Channel 3 says a zombie is a reanimated corpse with no observable sell-by date and seriously poor id-control. But I have come to realize that my situation is not like Manhattan or Boston or even Portland. See, I live with zombies. My dad isn’t chained up in the basement. He lives with me like he always lived with me. My neighbors, those of them who didn’t wander off, are all among the pustulous and dripping. I watched those movies before it happened and I think we all, for a little while, just reacted like the movies told us to: get a bat and start swinging. But I’ve never killed one, and I’ve never even come close to being bitten. It’s not a fucking movie.
And if Channel 3 slaps their bullet points all over everywhere, I guess I should write my own What We Know here. Just in case anyone wonders why zombies can cry.
What Is a Zombie?
by Caitlin Zielinski
Grade … well, if the college were still going
I guess I’d be Grade 14.
A zombie is not a reanimated corpse. This was never a Night of the Living Dead scenario. The word zombie isn’t even right—a zombie is something a voudoun priest makes, to obey his will. That has nothing to do with the price of coffee in Augusta. My dad didn’t die. His skin ruptured and he got boils and he started snorting instead of talking and bleeding out of his eyes and lunging at Mr. Almeida next door with his fingernails out, but he didn’t die. If he didn’t die, he’s not a corpse. QED, Channel 3.
A zombie is not a cannibal. This is kind of complicated: Channel 3 says they’re not human, which is why you can’t get arrested for killing one. So if they eat us, it wouldn’t be cannibalism anyway, just, you know, lunch. Like if I ate a dog. Not what you expect from a nice American girl, but not cannibalism. But also, zombies don’t just eat humans. If that were true, I’d have been dinner and they’d have been dead long before now, because, as I said, Augusta is pretty empty of anything resembling bright eyed and bushy tailed. They eat animals, they eat old meat in any freezer they can get open, they eat energy bars if that’s what they find. Anything. Once I saw a woman—I didn’t know her—on her hands and knees down by the river bank, clawing up the mud and eating it, smearing it on her bleeding breasts, staring up at the sky, her jaw wagging uselessly.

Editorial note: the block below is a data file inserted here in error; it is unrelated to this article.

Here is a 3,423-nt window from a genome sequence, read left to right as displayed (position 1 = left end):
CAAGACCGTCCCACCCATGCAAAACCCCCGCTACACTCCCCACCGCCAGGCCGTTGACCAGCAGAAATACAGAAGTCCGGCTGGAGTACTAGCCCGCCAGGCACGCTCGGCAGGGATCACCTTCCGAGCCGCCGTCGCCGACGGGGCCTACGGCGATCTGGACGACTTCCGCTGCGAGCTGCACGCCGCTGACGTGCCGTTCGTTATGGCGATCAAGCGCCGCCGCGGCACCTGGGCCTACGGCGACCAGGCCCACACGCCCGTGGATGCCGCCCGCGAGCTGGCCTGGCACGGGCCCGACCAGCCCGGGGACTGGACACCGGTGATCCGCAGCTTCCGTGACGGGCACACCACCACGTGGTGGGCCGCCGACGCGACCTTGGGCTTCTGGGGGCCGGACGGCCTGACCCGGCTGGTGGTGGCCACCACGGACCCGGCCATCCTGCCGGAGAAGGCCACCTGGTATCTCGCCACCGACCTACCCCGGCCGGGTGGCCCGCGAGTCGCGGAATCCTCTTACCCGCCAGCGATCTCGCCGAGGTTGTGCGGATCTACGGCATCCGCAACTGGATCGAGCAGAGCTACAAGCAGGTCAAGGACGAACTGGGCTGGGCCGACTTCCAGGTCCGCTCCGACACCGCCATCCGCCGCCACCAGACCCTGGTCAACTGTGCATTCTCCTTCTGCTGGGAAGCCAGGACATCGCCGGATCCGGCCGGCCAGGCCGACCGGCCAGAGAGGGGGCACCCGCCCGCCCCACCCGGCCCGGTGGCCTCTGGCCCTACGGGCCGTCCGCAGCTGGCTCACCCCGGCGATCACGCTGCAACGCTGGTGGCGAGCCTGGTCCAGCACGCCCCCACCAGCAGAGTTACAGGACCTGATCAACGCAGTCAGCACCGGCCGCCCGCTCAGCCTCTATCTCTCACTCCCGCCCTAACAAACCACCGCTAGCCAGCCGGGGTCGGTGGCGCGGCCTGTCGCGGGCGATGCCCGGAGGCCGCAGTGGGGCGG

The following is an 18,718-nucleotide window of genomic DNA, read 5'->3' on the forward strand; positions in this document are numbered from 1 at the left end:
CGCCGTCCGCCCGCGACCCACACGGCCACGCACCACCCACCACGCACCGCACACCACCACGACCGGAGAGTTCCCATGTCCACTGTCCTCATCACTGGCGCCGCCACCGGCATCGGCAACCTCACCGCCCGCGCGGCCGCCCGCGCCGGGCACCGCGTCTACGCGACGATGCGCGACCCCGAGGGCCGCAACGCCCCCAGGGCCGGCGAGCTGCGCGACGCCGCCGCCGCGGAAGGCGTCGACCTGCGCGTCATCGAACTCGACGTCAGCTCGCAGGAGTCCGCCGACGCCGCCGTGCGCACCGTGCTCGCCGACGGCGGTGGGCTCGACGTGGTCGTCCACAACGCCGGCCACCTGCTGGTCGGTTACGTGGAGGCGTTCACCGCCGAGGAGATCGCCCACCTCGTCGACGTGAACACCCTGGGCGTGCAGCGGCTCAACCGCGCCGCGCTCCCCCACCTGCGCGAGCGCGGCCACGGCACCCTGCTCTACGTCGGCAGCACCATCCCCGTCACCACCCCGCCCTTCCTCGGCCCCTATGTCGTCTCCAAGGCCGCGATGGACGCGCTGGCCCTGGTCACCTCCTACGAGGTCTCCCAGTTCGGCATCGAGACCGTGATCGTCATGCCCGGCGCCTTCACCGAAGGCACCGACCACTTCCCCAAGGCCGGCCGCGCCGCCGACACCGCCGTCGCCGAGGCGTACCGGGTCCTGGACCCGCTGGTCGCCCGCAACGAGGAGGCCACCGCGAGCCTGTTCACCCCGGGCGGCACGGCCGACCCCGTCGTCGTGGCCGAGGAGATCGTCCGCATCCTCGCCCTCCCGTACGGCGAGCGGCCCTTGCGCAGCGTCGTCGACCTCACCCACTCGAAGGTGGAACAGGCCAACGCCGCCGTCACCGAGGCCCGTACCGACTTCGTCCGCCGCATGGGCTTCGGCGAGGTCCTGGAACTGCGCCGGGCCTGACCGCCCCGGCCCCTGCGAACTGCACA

A zombie is not mindless. Channel 3 would have a fit if they heard me say that. It’s dogma—zombies are slow and stupid. Well, I saw plenty of people slower and stupider than a zombie in the old days. I worked next the state capitol, after all. Sometimes I think the only difference is that they’re ugly. The world was always full of drooling morons who only wanted me for my body. Anyway, some are fast and some are slow. If the girl was a jogger before, she’s probably pretty spry now. If the guy never moved but to change the channel, he’s not gonna catch you any time soon. And my father still knows my name. I can’t be sure but I think it’s only that they can’t talk. Their tongues swell up and their throats expand-all of them. One of the early warning signs is slurred speech. They might be as smart as they ever were—see jogging—but they can’t communicate except by screaming. I’d scream, too, if I were bleeding from my ears and my skin were melting off.